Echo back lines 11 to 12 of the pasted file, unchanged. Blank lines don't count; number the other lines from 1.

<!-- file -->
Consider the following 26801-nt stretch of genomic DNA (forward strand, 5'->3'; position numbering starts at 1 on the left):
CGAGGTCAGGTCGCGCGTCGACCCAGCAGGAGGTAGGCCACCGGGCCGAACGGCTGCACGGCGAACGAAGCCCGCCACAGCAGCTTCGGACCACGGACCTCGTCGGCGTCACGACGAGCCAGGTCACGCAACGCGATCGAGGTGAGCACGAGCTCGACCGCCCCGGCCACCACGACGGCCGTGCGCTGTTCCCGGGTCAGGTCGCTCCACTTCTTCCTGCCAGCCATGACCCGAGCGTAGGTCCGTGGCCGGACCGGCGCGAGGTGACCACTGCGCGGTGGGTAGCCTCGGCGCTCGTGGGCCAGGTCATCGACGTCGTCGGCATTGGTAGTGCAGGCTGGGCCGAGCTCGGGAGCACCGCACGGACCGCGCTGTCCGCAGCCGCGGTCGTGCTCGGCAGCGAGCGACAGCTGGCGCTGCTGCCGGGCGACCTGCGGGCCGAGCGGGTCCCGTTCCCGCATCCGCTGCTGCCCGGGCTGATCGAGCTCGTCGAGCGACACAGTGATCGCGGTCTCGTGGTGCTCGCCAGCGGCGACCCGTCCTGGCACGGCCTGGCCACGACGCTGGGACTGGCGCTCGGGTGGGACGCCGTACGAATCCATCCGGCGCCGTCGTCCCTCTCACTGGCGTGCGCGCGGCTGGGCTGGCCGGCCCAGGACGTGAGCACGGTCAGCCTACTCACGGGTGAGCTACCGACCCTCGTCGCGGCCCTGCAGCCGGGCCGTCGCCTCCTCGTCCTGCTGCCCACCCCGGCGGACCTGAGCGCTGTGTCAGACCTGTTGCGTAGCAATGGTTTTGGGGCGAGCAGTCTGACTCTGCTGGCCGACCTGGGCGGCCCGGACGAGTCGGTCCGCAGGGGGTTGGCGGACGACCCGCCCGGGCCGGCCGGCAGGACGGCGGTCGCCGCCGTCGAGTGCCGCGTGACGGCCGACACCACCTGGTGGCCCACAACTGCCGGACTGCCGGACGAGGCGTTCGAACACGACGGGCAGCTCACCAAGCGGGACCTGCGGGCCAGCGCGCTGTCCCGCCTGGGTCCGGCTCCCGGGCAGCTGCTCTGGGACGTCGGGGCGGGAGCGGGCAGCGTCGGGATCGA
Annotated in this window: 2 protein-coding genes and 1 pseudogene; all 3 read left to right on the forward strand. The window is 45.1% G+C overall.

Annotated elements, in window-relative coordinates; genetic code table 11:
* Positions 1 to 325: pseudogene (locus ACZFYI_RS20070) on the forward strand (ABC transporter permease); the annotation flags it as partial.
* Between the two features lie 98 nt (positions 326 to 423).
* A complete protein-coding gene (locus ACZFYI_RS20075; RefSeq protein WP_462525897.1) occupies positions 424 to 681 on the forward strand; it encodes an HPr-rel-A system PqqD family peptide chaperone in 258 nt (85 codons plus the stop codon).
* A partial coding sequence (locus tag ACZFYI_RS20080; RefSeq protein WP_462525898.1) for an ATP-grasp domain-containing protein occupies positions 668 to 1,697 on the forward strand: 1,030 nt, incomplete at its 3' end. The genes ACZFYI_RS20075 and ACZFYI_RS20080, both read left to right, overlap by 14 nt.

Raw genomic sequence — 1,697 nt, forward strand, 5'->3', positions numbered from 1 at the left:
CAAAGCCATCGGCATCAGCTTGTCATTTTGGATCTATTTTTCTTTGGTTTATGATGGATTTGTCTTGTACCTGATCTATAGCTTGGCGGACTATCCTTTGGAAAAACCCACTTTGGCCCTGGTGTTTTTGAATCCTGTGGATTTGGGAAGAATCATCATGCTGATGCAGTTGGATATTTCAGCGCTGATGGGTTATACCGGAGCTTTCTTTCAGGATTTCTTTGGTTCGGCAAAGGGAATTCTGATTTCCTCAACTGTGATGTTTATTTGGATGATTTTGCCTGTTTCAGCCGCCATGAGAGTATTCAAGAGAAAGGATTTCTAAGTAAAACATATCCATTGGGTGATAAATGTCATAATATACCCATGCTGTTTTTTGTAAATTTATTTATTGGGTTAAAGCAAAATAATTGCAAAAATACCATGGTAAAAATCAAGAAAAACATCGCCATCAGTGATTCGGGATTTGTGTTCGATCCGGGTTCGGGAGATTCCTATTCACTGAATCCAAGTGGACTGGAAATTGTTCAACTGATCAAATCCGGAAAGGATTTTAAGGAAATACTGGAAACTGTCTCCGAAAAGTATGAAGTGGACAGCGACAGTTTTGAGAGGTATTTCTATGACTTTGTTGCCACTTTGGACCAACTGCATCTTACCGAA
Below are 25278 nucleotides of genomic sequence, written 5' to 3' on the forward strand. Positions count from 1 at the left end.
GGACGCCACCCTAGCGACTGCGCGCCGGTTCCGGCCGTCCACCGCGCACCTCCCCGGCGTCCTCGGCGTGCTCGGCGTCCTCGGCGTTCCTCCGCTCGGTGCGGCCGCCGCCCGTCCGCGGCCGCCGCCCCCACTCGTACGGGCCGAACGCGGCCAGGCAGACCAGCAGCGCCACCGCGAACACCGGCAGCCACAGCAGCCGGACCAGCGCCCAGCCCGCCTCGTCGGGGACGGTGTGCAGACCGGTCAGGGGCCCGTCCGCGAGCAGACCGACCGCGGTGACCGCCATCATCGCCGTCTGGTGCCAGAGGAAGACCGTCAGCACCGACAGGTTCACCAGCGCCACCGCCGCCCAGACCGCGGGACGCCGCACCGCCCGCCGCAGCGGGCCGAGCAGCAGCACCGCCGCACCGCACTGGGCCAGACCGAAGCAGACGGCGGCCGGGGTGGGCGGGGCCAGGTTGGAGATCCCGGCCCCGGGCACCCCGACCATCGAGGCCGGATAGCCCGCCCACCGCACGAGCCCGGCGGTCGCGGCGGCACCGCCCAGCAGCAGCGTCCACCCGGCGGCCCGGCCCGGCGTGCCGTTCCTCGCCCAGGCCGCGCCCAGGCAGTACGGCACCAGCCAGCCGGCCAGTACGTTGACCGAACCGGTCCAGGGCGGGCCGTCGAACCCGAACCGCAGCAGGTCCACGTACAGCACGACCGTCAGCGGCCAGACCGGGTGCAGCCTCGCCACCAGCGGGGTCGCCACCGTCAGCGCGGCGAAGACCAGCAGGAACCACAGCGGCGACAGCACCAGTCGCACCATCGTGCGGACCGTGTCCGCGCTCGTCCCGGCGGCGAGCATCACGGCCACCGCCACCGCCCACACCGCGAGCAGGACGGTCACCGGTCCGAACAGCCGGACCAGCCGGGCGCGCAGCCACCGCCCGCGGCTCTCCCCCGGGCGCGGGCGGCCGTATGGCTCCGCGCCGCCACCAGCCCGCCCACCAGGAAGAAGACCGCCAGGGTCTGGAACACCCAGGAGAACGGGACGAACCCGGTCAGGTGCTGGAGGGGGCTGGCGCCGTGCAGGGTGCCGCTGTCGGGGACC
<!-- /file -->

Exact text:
Below are 25278 nucleotides of genomic sequence, written 5' to 3' on the forward strand. Positions count from 1 at the left end.
GGACGCCACCCTAGCGACTGCGCGCCGGTTCCGGCCGTCCACCGCGCACCTCCCCGGCGTCCTCGGCGTGCTCGGCGTCCTCGGCGTTCCTCCGCTCGGTGCGGCCGCCGCCCGTCCGCGGCCGCCGCCCCCACTCGTACGGGCCGAACGCGGCCAGGCAGACCAGCAGCGCCACCGCGAACACCGGCAGCCACAGCAGCCGGACCAGCGCCCAGCCCGCCTCGTCGGGGACGGTGTGCAGACCGGTCAGGGGCCCGTCCGCGAGCAGACCGACCGCGGTGACCGCCATCATCGCCGTCTGGTGCCAGAGGAAGACCGTCAGCACCGACAGGTTCACCAGCGCCACCGCCGCCCAGACCGCGGGACGCCGCACCGCCCGCCGCAGCGGGCCGAGCAGCAGCACCGCCGCACCGCACTGGGCCAGACCGAAGCAGACGGCGGCCGGGGTGGGCGGGGCCAGGTTGGAGATCCCGGCCCCGGGCACCCCGACCATCGAGGCCGGATAGCCCGCCCACCGCACGAGCCCGGCGGTCGCGGCGGCACCGCCCAGCAGCAGCGTCCACCCGGCGGCCCGGCCCGGCGTGCCGTTCCTCGCCCAGGCCGCGCCCAGGCAGTACGGCACCAGCCAGCCGGCCAGTACGTTGACCGAACCGGTCCAGGGCGGGCCGTCGAACCCGAACCGCAGCAGGTCCACGTACAGCACGACCGTCAGCGGCCAGACCGGGTGCAGCCTCGCCACCAGCGGGGTCGCCACCGTCAGCGCGGCGAAGACCAGCAGGAACCACAGCGGCGACAGCACCAGTCGCACCATCGTGCGGACCGTGTCCGCGCTCGTCCCGGCGGCGAGCATCACGGCCACCGCCACCGCCCACACCGCGAGCAGGACGGTCACCGGTCCGAACAGCCGGACCAGCCGGGCGCGCAGCCACCGCCCGCGGCTCTCCCCCGGGCGCGGGCGGCCGTATGGCTCCGCGCCGCCACCAGCCCGCCCACCAGGAAGAAGACCGCCAGGGTCTGGAACACCCAGGAGAACGGGACGAACCCGGTCAGGTGCTGGAGGGGGCTGGCGCCGTGCAGGGTGCCGCTGTCGGGGACC